The Letaba Herald has profiled Hudson William Edison Ntsanwisi for its throwback Thursday. Ntsanwisi was born on 11 July 1920 at Shiluvane Swiss Mission Station, 10 km South of Tzaneen.
He attended the University of South Africa, where he obtained a Master’s degree in African studies in 1965. He then went on to attend Georgetown University in the United States, where he studied linguistics. After returning to South Africa, he worked as a teacher, and later as a school inspector in the northern Transvaal Province.
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He became the first Chief Minister of the bantustan Gazankulu in 1969 and served until his death in 1993. This area was located across the provinces we now know as Limpopo and Mpumalanga.
A bantustan was a territory set aside for black inhabitants of South Africa and South West Africa (now Namibia), as part of the policy of apartheid.
Ten Bantustans were established in South Africa. Gazankulu comprised of 10 formal townships, which were all created and built by the Apartheid Government and included Nkowankowa in Tzaneen. In 1994, after Apartheid, Gazankulu was sub-divided into different municipalities cross-cutting linguistic and cultural boundaries. This was a feature of a new democratic South Africa.
A talented writer, Ntsanwisi had written several Tsonga novels. Apart from his mother tongue, Xitsonga, Ntsanwisi was also fluent in Afrikaans, English, French, German, Setswana, Sesotho, and Venda.
Ntsanwisi became a huge defender on black rights and as an eloquent spokesperson, often spoke strongly of racial cooperation. Whilst addressing a group of Afrikaaners in Pretoria on the 20th October 1977, Ntsanwisi said, “I would like once more to express my faith in the people of this country and that after all these shattering events have subsided, we shall from the ruins build the foundations of peaceful coexistence.”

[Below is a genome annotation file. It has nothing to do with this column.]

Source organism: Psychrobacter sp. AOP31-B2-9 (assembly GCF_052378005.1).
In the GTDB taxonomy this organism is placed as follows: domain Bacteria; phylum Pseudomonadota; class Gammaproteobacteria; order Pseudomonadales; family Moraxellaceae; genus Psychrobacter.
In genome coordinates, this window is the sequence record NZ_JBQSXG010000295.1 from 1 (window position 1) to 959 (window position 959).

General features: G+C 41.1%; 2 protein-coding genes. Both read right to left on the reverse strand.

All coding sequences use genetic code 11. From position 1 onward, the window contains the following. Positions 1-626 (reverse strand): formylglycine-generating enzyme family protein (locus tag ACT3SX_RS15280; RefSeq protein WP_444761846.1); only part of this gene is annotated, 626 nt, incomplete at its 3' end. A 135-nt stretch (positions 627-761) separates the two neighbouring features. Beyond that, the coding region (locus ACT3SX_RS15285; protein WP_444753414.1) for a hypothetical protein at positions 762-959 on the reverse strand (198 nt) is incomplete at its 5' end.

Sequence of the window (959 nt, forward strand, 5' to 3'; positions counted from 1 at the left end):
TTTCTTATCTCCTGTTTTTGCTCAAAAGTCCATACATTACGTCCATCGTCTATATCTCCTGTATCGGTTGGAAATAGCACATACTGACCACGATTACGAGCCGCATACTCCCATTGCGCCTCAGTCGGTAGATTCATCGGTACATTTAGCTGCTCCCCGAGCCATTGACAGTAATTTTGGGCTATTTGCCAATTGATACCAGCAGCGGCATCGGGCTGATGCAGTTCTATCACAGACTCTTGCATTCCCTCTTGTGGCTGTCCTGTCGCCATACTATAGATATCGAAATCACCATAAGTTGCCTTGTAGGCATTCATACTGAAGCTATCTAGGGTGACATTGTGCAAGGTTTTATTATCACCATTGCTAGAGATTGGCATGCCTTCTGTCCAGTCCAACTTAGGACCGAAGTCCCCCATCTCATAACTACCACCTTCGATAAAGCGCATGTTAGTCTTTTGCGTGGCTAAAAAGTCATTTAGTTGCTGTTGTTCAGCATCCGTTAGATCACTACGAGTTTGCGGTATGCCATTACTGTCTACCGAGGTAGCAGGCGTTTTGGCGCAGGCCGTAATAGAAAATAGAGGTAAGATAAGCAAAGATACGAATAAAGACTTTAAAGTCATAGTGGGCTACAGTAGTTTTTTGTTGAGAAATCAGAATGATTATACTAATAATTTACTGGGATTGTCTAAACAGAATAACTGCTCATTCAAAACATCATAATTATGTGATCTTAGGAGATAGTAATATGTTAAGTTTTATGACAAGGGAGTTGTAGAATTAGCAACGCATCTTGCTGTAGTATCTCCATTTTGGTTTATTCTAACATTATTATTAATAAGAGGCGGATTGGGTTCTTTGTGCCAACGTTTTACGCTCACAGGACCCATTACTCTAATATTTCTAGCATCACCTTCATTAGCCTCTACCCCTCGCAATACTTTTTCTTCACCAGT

Furthermore, during an address during the Haus Rissen Conference in Hamburg, West Germany in September 1980, Ntsanwisi said, “What is needed for peaceful coexistence in South Africa is to my mind immediate action because time is swiftly running out for all responsible people in South Africa to make a choice between peaceful change and violent change…I am a prisoner of hope.
I am convinced that co-existence is possible in South Africa and that the people of South Africa, Black and White, have the will to survive together. I believe firmly in co-existence and interdependence and I go with those who hold the view that what is of fundamental importance in South Africa is the universal acceptance of the interdependence of Black and White and that if this continues to influence the minds of men we can adapt and move towards a common goal and live in harmony and peace together.”
Ntsanwisi passed away on 23 March 1993 in a Johannesburg hospital of leukemia.
His legacy lives on through his children, his powerful words and the difference that he made in our rural communities.
Source: The Views of Professor H.W.E. Ntsanwisi, Chief Minister of Gazankulu, Edited by H.T.Cooper